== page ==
It begins with something extraordinary.
“Almost a decade earlier, a man with a .45-70 Marlin hunting rifle walked through the front doors of Avalon Hills prep school. He didn’t know that he was about to become a living symbol of the age of white men shooting into crowds.”
House of Anansi. 2016
Readers are […]
Sometimes I buy books for the stories on their pages; sometimes I buy them for the stories between the pages.
My copy of Porcupines and China Dolls was purchased second-hand at the Trinity College booksale more than ten years ago.
Because of a handful of folded sheets tucked inside the back cover (although, yes, I was […]
Rockstar or not, Nicola Harwood’s Flight Instructions for the Commitment Impaired is a bold and absorbing memoir. At times her style is plain and functional, at other times it is poetic and intricate – even captivating, her voice consistently displayed centre-stage.
Caitlin Press, 2016
“No such thing as one true love, just the one sent hurtling against […]
Sometimes, it’s clear who the bad guys are. Sometimes they’re clearly drawn, not only unsavoury, but also unprincipled.
Like the misogynists who people the Signy Shepherd series by Susan Philpott, in which women are rescued from life-threatening situations by other women working a type of Underground Railroad, called The Line. (Blown Red, 2015 and Dark Territory, […]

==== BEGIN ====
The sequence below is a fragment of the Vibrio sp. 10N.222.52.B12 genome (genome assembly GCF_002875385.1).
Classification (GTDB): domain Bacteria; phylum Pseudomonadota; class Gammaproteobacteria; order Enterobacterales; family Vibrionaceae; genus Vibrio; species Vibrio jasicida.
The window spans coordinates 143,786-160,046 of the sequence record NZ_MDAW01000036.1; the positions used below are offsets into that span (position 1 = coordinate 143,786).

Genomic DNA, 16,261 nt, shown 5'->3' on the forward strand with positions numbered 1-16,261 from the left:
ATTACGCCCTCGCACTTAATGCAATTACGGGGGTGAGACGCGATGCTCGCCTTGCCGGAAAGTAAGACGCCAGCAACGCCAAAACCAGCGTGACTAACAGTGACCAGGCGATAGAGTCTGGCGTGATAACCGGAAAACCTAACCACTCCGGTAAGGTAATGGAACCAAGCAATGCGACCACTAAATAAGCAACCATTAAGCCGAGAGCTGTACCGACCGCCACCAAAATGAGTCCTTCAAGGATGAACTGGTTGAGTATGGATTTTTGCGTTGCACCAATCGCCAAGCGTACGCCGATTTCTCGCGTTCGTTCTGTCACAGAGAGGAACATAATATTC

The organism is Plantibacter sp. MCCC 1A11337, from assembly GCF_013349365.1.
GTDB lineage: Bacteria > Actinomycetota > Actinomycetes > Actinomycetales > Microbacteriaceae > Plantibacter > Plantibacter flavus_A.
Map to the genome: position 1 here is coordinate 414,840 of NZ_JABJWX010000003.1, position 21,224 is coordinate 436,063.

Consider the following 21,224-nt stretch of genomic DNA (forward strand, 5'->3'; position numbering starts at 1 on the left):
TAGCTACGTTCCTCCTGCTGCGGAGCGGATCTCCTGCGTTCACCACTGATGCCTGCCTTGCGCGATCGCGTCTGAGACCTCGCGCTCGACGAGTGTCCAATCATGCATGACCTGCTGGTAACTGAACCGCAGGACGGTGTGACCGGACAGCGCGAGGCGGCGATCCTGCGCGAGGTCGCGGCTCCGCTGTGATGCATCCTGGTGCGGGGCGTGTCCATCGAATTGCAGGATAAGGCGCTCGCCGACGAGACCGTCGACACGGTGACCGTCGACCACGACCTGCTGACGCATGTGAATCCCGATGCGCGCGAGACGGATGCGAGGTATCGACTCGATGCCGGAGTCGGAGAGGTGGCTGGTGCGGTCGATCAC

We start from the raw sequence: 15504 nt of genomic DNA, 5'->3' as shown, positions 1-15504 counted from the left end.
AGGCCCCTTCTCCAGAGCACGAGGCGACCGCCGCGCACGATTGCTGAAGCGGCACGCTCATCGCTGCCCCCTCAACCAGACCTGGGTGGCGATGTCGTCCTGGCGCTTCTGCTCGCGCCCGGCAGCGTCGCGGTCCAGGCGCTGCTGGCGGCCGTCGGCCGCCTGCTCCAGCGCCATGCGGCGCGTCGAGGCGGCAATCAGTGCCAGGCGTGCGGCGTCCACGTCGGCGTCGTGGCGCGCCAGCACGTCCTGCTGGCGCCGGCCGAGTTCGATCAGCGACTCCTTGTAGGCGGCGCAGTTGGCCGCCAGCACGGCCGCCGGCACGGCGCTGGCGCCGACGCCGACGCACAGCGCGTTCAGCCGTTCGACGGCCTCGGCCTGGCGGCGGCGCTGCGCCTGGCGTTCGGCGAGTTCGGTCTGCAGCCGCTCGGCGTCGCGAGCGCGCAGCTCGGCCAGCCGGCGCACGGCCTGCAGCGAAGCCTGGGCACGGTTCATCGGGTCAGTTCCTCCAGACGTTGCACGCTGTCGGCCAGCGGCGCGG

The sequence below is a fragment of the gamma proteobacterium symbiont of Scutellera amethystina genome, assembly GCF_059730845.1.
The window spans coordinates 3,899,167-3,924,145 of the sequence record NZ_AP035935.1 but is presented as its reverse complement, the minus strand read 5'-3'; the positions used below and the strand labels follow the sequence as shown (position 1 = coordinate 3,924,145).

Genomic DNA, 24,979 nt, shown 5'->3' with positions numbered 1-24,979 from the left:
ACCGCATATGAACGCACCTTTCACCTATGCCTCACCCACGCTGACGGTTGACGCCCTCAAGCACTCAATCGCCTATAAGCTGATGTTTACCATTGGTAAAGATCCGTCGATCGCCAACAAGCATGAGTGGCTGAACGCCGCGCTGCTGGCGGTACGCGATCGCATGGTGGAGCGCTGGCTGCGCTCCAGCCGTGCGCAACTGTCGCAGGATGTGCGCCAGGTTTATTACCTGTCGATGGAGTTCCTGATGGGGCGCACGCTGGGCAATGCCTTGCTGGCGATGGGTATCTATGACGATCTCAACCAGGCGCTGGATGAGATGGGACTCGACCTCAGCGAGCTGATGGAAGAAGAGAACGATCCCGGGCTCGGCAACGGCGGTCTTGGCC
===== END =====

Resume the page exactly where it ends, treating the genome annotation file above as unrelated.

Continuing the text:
What Jane Ozkowski captures beautifully in Watching Traffic is the very sensation embodied in the debut novel’s title: Emily is overwhelmed by motion even while in a state of stillness.
Groundwood Books, 2016
It’s the summer after high-school gradulation, and Emily is working at a catering company, making egg-salad sandwiches and butter tarts, so that other people […]
All published in the season which would make them eligible for this year’s Giller Prize, the kaleidoscope of covers for 2016 is now available on Pinterest, a text-based collection here.
They had me at list-making, but also there are prizes, for lucky list-makers (rules, here). The images link to the publisher’s […]
Massacre, killer, murder: when these words appear on a novel’s first page, readers are fore-warned.
And, yet, the first third of Sara Taylor’s Boring Girls (2015) is a coming-of-age story.
“It was becoming more and more apparent that I had been right all along. No one could truly understand me, unless they got me.” Despite the ominous introductory pages, […]
Jill Sexsmith’s Somewhere a Long and Happy Life Probably Awaits You (ARP Books, 2016)
“Tulip stopped at the doorway. She had grown up with the whir of a mitre saw in the background, always cutting her thoughts and sentences and songs in half. Still, the sound of the blade tearing through wood […]
This debut collection is filled with sensory detail. From brisket and chicken soup to gefilte fish and borscht.
From paint-by-number clowns to lacy pillow-slips. From red-striped deck chairs to weathered shutters.
Inanna Publications, 2016
Whether it’s Debussy or lyrics from “Oklahoma”, the details matter. But Aspects of Nature is actually preoccupied with broad and expansive themes.